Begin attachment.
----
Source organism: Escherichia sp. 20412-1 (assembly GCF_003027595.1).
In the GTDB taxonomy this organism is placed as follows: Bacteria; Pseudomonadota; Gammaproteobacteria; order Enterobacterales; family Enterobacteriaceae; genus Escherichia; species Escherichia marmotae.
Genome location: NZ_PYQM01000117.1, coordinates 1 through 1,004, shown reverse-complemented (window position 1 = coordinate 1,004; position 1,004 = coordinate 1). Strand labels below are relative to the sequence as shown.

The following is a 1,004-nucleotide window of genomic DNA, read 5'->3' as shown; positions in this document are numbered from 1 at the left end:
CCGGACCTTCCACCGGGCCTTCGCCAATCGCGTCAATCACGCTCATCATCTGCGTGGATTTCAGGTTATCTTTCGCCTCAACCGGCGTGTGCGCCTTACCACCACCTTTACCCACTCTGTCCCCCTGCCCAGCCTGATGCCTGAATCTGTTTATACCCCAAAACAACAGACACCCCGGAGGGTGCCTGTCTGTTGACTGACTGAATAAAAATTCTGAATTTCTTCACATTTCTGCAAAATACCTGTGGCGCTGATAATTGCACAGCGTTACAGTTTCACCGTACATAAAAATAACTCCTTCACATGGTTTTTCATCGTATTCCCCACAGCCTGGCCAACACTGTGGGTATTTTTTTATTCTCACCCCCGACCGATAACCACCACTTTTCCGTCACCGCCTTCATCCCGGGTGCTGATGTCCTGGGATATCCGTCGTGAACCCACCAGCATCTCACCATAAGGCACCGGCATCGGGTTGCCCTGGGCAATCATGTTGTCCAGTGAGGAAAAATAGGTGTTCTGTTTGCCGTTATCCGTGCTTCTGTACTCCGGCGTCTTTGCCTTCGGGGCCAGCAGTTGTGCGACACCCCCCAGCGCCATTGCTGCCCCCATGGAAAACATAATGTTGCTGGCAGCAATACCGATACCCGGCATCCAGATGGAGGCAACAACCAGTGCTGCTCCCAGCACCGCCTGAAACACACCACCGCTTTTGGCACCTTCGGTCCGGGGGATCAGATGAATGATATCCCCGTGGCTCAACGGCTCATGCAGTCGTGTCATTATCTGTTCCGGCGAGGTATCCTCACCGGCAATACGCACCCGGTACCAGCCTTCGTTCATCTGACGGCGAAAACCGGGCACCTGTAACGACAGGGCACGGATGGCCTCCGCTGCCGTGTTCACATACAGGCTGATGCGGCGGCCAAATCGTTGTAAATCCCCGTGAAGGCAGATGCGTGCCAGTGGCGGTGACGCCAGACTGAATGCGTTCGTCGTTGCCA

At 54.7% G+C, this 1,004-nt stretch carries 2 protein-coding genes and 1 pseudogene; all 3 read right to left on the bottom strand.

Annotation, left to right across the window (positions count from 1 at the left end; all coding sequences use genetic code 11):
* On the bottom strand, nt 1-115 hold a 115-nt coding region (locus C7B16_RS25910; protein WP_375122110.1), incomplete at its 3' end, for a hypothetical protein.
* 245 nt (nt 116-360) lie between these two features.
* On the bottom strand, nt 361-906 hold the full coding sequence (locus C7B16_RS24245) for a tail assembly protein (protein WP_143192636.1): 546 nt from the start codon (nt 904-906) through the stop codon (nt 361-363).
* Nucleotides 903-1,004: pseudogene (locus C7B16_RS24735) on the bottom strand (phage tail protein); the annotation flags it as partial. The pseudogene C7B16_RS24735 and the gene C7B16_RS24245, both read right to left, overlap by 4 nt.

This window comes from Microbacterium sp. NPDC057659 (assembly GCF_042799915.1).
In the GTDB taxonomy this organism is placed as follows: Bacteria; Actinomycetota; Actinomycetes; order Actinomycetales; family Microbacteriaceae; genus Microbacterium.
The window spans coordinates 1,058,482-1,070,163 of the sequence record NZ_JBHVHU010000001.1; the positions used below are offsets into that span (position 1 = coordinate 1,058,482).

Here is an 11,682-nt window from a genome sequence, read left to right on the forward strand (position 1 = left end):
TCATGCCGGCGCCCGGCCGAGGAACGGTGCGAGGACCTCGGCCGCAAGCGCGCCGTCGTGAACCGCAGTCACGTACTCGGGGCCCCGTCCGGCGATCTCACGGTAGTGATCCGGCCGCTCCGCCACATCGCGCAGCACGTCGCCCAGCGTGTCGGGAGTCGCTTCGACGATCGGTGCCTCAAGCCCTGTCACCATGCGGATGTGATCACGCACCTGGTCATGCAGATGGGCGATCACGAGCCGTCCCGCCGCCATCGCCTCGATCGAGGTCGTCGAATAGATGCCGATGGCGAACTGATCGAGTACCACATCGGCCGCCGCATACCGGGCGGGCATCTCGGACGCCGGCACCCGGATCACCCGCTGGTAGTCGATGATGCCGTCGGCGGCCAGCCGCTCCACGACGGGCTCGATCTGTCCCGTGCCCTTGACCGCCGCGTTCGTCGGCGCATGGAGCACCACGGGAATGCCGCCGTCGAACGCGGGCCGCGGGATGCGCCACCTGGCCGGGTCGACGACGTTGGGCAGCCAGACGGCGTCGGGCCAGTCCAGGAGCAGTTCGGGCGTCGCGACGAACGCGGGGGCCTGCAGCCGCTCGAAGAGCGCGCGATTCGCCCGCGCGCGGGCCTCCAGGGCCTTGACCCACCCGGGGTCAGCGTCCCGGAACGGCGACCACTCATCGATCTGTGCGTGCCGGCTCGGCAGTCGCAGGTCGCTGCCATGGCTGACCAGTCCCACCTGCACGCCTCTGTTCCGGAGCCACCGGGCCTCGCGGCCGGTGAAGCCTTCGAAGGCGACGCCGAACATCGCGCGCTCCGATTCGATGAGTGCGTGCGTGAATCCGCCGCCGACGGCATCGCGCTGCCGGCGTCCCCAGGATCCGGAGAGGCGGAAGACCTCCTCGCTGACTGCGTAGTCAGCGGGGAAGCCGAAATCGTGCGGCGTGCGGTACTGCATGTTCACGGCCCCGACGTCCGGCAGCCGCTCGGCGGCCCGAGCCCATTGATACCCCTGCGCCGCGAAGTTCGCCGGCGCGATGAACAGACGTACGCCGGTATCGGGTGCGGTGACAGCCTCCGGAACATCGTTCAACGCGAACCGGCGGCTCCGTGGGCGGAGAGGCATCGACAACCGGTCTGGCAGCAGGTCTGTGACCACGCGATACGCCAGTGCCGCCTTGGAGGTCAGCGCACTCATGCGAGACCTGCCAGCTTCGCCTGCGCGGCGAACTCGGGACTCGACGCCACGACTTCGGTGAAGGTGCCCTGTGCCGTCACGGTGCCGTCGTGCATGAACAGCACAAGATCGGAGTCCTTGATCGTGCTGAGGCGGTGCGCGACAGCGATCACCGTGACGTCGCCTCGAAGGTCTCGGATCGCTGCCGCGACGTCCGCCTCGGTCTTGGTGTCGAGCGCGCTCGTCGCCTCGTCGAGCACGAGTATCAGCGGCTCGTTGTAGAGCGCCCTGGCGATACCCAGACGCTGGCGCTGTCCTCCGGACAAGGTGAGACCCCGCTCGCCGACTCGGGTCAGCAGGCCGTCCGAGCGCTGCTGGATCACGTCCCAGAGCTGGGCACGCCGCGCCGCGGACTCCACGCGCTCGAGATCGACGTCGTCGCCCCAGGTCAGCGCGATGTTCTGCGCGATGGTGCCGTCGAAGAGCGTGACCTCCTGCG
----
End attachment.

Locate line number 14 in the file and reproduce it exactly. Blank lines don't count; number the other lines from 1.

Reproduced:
The window spans coordinates 1,058,482-1,070,163 of the sequence record NZ_JBHVHU010000001.1; the positions used below are offsets into that span (position 1 = coordinate 1,058,482).